Because the audience is free to roam, the technical blocking of Faust was intense and complicated. Kopec is confident that everyone will get the basic arcs of the on-stage and off-stage stories. Some scenes will repeat several times, to afford maximum exposure, and somes scenes performed in disparate locations will convey some of the same vital information.
Still, this Faust is like those choose-your-own-adventure books, as everyone’s experience will differ. The show is designed to draw attention in many different directions, to force you to decide for yourself the show you want to see. (Urban Milwaukee, 9/28/11)
The real ambitious end of the production is the fact that it’s written for multiple “stages” within
the building, which houses the Alchemist. Kopec is writing a script with characters that move in
and out of scenes on multiple levels all over the building…. it can be a lot of fun for the
audience-every single member of which gets a distinctly different experience….Each member of
the audience is free to move in and around the space as they likekind of a high-end high-
concept haunted house version of horror theatre . . .(Shepherd Express, 7/8/11)
…almost every space in The Alchemist becomes a stage. The audience is encouraged to move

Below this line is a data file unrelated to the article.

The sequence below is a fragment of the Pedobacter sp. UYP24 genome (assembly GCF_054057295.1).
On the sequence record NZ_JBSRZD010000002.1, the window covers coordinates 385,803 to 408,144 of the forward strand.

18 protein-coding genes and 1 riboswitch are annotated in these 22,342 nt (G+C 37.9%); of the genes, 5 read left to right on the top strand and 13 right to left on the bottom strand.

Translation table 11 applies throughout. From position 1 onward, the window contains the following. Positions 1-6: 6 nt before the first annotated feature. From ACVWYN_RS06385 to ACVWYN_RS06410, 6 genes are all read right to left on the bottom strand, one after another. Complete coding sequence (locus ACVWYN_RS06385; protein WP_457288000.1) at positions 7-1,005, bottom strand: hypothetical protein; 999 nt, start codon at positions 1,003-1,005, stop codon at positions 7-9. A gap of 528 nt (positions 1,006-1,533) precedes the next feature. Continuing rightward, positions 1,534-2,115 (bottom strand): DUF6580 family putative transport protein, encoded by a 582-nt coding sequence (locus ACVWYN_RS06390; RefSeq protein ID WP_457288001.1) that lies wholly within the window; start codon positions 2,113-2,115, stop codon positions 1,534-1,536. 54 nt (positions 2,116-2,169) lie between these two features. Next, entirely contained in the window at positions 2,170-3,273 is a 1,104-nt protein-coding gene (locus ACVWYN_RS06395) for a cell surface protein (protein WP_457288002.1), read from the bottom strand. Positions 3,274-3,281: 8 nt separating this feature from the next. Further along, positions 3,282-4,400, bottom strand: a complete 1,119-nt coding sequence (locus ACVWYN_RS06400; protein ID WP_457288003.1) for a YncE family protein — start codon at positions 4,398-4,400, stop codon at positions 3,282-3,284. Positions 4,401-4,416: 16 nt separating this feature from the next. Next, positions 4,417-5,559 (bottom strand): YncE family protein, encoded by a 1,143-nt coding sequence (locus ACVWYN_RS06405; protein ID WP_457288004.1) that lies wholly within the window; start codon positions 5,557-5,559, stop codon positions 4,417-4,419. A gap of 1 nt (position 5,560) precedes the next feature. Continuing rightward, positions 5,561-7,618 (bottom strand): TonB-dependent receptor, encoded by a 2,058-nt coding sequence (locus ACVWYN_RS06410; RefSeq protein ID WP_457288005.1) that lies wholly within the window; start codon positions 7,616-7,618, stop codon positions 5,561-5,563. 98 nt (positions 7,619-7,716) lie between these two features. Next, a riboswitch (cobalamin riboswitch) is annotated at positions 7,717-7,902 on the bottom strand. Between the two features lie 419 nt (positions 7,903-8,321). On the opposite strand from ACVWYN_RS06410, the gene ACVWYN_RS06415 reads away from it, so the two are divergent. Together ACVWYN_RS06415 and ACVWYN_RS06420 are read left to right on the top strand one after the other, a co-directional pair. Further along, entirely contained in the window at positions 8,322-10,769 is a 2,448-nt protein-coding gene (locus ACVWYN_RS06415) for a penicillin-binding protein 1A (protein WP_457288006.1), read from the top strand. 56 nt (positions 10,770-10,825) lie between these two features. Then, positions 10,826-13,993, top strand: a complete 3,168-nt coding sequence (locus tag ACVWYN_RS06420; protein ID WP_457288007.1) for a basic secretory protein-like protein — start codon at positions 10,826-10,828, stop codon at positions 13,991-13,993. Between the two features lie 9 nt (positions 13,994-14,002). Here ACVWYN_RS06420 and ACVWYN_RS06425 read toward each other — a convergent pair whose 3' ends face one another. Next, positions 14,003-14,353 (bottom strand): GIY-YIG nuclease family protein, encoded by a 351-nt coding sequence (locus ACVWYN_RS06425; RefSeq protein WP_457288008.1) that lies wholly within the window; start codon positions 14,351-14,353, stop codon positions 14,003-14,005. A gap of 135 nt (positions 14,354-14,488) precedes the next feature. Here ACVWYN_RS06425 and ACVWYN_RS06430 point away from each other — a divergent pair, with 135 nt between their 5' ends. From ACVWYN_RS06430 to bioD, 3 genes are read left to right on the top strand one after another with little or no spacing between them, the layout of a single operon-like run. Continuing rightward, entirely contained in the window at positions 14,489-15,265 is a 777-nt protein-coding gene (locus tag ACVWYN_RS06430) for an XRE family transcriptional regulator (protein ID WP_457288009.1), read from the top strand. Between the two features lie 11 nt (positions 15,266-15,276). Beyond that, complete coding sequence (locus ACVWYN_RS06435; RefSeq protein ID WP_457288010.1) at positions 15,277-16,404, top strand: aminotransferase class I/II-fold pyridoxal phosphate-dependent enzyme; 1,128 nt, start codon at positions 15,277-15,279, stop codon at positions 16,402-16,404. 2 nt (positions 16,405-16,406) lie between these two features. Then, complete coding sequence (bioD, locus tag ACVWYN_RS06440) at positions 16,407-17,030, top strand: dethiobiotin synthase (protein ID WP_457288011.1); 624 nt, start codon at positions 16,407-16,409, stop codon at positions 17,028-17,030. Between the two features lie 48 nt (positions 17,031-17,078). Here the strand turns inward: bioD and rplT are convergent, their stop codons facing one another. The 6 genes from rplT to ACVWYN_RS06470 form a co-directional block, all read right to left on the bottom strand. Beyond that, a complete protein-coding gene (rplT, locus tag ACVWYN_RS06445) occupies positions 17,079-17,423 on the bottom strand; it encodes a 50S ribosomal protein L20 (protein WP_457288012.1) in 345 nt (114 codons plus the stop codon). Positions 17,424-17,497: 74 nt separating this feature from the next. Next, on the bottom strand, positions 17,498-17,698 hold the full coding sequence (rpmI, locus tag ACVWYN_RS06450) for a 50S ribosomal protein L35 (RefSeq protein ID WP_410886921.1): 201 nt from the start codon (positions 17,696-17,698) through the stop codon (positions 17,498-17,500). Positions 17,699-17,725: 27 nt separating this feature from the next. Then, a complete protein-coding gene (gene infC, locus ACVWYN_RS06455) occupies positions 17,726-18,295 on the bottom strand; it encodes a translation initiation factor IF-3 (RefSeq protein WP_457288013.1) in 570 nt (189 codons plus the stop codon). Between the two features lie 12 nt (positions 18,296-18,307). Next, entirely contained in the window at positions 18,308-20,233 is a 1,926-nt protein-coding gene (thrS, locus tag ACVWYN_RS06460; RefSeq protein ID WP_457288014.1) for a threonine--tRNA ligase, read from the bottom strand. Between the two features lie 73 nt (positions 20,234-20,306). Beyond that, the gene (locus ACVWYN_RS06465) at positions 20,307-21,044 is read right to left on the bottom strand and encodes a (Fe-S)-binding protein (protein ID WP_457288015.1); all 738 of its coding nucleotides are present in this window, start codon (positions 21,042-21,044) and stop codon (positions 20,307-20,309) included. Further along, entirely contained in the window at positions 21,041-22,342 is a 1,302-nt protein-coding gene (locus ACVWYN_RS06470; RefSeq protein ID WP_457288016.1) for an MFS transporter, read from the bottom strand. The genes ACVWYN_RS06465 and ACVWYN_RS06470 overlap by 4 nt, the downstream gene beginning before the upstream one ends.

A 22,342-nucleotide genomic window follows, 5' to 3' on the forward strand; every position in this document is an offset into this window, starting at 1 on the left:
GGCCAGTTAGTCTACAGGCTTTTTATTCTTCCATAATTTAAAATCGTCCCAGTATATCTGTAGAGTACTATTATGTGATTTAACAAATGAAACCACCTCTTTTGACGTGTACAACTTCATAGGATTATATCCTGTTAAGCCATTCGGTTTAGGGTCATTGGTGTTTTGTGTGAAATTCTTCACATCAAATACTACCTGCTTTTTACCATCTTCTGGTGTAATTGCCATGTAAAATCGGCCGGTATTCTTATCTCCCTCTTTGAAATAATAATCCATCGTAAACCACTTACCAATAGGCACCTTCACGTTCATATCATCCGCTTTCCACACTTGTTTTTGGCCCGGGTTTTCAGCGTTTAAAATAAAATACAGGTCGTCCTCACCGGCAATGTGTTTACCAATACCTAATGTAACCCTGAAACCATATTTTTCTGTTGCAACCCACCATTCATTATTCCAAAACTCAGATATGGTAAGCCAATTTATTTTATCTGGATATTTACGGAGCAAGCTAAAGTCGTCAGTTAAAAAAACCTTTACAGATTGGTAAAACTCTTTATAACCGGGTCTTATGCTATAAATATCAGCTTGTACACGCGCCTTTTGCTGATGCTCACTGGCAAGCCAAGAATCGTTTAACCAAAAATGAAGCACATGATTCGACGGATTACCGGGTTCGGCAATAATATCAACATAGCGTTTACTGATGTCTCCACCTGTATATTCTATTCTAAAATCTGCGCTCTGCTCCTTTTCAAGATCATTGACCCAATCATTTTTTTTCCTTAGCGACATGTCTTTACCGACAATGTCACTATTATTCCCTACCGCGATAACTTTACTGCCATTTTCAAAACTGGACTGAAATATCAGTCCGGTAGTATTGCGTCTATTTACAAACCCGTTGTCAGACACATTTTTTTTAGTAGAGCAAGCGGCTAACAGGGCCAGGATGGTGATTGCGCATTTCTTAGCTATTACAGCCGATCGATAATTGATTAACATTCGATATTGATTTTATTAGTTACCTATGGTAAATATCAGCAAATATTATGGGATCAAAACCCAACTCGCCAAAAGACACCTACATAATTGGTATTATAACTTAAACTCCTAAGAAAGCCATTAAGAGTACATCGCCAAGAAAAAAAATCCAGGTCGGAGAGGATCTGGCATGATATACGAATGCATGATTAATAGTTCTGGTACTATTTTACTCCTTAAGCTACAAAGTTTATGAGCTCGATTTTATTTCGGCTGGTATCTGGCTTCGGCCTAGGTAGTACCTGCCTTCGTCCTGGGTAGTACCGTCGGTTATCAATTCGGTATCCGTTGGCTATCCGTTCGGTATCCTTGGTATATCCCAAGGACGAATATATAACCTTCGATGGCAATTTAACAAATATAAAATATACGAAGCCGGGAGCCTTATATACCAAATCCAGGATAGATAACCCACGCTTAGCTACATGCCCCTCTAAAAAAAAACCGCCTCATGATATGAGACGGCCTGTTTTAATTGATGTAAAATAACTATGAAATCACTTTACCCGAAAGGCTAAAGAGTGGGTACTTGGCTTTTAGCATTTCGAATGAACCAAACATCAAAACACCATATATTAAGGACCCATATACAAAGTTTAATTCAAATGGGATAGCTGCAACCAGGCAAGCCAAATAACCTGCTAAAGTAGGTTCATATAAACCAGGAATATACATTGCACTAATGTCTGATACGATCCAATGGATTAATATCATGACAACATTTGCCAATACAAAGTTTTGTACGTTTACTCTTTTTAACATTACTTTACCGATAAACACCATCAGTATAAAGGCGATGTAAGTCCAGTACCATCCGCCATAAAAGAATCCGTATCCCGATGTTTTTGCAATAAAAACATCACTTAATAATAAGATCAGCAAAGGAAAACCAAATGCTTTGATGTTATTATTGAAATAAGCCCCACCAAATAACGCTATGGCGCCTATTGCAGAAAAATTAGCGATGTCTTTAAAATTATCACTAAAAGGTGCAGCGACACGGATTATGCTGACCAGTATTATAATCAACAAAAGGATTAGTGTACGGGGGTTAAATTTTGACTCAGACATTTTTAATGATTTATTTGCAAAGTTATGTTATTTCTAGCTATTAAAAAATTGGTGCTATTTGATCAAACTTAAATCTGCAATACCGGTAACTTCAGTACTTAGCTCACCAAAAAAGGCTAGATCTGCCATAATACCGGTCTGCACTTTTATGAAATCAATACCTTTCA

into the basement, where the show unfolds across all 6,000 square feet of the venue….The
show is not meant to take place in chronological order, but rather to feel like a dream….There is
no way that an audience member can know everything that is happening, as so many scenes
are taking place all at once. Some of the major scenes were repeated, and the important points
were incorporated into more than one scene, so the audience is never lost, no matter what
order they view the scenes in…..This way of storytelling can be confusing, but also interesting.
Each audience member sees the show in a unique perspective. Everyone witnesses different
scenes, so no one has the same viewing experience. Anything left unexplained is up to the
viewer’s interpretation. (Marquette Wire, October 6, 11)
….This juxtaposition comments on the art and business of theater: Sometimes, what happens
on stage is nothing compared to the drama of life in the theater…… Voyeurism is part of the
appeal. To heighten the frisson, Alchemist will issue masks to each member of the audience…..
Still, this Faust is like those choose-your- own-adventure books, as everyone’s experience will
differ. The show is designed to draw attention in many different directions, to force you to decide
for yourself the show you want to see. ( Urban Milwaukee, 9/28/11)
Actively following characters through the show and receiving limited instructions about
reconciling missing information in the story in real-time, presents real life challenges to the
audience both physically and psychologically that actors tend to embrace naturally. As an
audience member that is a part of the actors world but not in it, one can have a lot of fun with
Faust just taking the “fly-on- the-wall” approach to social situations. Audience members are
provided a masquerade to assist in this transformation. (Local Trolley, 10/6/11)